Baseball is, among all major sports, the game most suited for reflection. Thirty teams play 162 games a season and that's a lot of baseball. The game is also one most tied to the fabric of generations as children play catch with parents and inherit team loyalty and a love of the game. Whether you are young or old, there have been players we've watched who have built a body of work that exceeds those of their peers. We know who they are and we follow them from their rookie seasons until they hang up their spikes for good. With all these thoughts in mind, today begins a series of articles about players who we might watch for the last time in 2012. These are players we've seen in All Star Games and post season games and this coming season will probably be last of their play on the field. Such occasions should be celebrations. Try to forget that they can't run like they used to and miss an occasional fastball they used to crush. Celebrate the memories, the moments these players gave us as fans as they play out their swan songs. Today, we start with Chipper Jones.
It took a long time for this writer to come around to Chipper Jones. He played for a team this writer didn't particularly like. His Atlanta Braves teams always seemed to come in first place and Jones seemed like an arrogant guy on an arrogant team. But it takes a certain amount of arrogance to succeed in sports and all the great players have a touch of it. Baseball is a constant battle between the pitcher and batter, the offense against the defense and the team against another team. You have to believe you are better than the other guy(s) to win. And Jones has softened with age and perspective (as many of us do). His recent conversation recorded here shows a humble player who knows he is nearing the end and his words are frank and touching.
But put all those feelings aside for a moment and simply consider the performance on the field. That's what it's all about when all is said and done, isn't it? While we often know that a player like Albert Pujols is in the midst of a terrific career, it isn't over yet. It's not until a career nears its end can you put it fully in context. Chipper Jones will go down as one of the best players of this generation. His numbers stack up with anyone and even if he never played another game, he should be a first ballot Hall of Fame vote.
One of the things this Fan likes to do is to compare current players with players from the past. And as others have written, to consider a Hall of Fame case, you not only compare a player with the peers from his own generation, but also to those who came before this generation. Such a comparison as the latter becomes difficult because the game changes. Fortunately, stats like WAR and OPS+ help because it puts seasons in perspective as well as park effects and competition. Still, it's a bit of a slippery slope. But, it's fun anyway or else people wouldn't have been doing it since the sport became as huge as it is.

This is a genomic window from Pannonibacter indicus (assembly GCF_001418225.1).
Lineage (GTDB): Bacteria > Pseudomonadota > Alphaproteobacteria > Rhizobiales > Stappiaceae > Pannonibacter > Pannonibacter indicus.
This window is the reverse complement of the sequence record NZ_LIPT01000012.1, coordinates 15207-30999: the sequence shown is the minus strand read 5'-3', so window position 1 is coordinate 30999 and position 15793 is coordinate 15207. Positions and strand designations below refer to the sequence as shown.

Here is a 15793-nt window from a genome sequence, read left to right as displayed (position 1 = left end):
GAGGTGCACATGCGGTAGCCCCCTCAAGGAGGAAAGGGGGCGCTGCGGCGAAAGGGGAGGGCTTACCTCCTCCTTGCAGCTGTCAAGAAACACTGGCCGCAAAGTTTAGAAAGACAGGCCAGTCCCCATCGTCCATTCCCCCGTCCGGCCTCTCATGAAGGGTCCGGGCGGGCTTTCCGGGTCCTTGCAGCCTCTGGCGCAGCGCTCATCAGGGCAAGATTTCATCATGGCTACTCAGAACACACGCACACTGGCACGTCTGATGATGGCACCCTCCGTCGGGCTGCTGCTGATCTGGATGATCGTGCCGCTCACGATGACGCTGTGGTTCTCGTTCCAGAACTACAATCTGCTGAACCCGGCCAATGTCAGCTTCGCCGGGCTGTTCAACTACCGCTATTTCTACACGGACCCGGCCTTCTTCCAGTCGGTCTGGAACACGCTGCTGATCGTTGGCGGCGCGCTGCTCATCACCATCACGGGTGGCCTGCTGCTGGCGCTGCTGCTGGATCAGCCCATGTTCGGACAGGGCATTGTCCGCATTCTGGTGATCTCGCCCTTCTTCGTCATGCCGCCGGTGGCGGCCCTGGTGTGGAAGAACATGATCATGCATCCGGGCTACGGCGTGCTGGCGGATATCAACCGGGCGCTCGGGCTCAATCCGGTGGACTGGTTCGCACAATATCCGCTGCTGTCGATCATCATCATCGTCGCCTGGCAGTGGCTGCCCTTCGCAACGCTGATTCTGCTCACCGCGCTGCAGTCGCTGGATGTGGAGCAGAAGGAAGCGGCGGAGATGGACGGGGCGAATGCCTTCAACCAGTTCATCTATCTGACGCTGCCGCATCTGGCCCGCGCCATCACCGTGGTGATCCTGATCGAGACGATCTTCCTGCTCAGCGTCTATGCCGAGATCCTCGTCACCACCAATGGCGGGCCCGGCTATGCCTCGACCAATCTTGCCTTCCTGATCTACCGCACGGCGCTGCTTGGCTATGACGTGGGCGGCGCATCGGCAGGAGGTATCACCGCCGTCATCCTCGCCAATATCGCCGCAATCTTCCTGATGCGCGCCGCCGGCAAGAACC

Comparing Chipper Jones' career to other great third basemen of years past finds few peers. Yes, we know that Chipper played a year or so in left field. But primarily he was a third baseman, just like the great Mike Schmidt of the Philadelphia Phillies also played quite a bit of first base toward the end of his career. Mike Schmidt might be the best third baseman this writer has seen in fifty years of watching baseball. Yet Chipper Jones compares favorably with the great Hall of Fame player. Let's take a look:
- Games played - Schmidt (2,404), Jones (2,387)
- Batting Average - Schmidt (.267), Jones (.304)
- OBP - Schmidt (.380), Jones (.402)
- Slugging - Schmidt (.527), Jones (.533)
- OPS+ - Schmidt (147), Jones (141)
- Homers - Schmidt (548), Jones (454)
- Doubles - Schmidt (408), Jones (526)
- Triples - Schmidt (59), Jones (38)
- Runs Scored - Schmidt (1,506), Jones (1,561)
- Runs batted in - Schmidt (1,595), Jones (1,561)
- Stolen bases/Attempts - Schmidt (174-92, 65.4 percent), Jones (149-46, 77.6 percent)
- oWAR - Schmidt (94.4), Jones (82.7)
- Post season play - Schmidt (36 games, .236/.304/.386), Jones (92 games, .288/.411/.459).
That's some pretty good comparisons, are they not? Schmidt gets the final nod plus, Schmidt is acknowledged the superior fielder (by a wide margin). The bottom line is that if Mike Schmidt is one of the best ever, Chipper Jones isn't too far behind him.
Chipper Jones is limping into the final chapter of his career and despite battling bad knees and other health issues, still managed an .814 OPS last season. The last three seasons of his career have fallen behind his previous standards, but all have been above .800 in OPS. Schmidt was done by the age of 39 and finished with .742 and .668 OPS seasons. Jones has been to the post season in eleven of his eighteen seasons. It would be nice to see him get one more shot at it. But whether that happens or not, celebrate Chipper Jones this coming season. He's been among the best of his generation and his career stacks up well with the greatest third basemen of all time.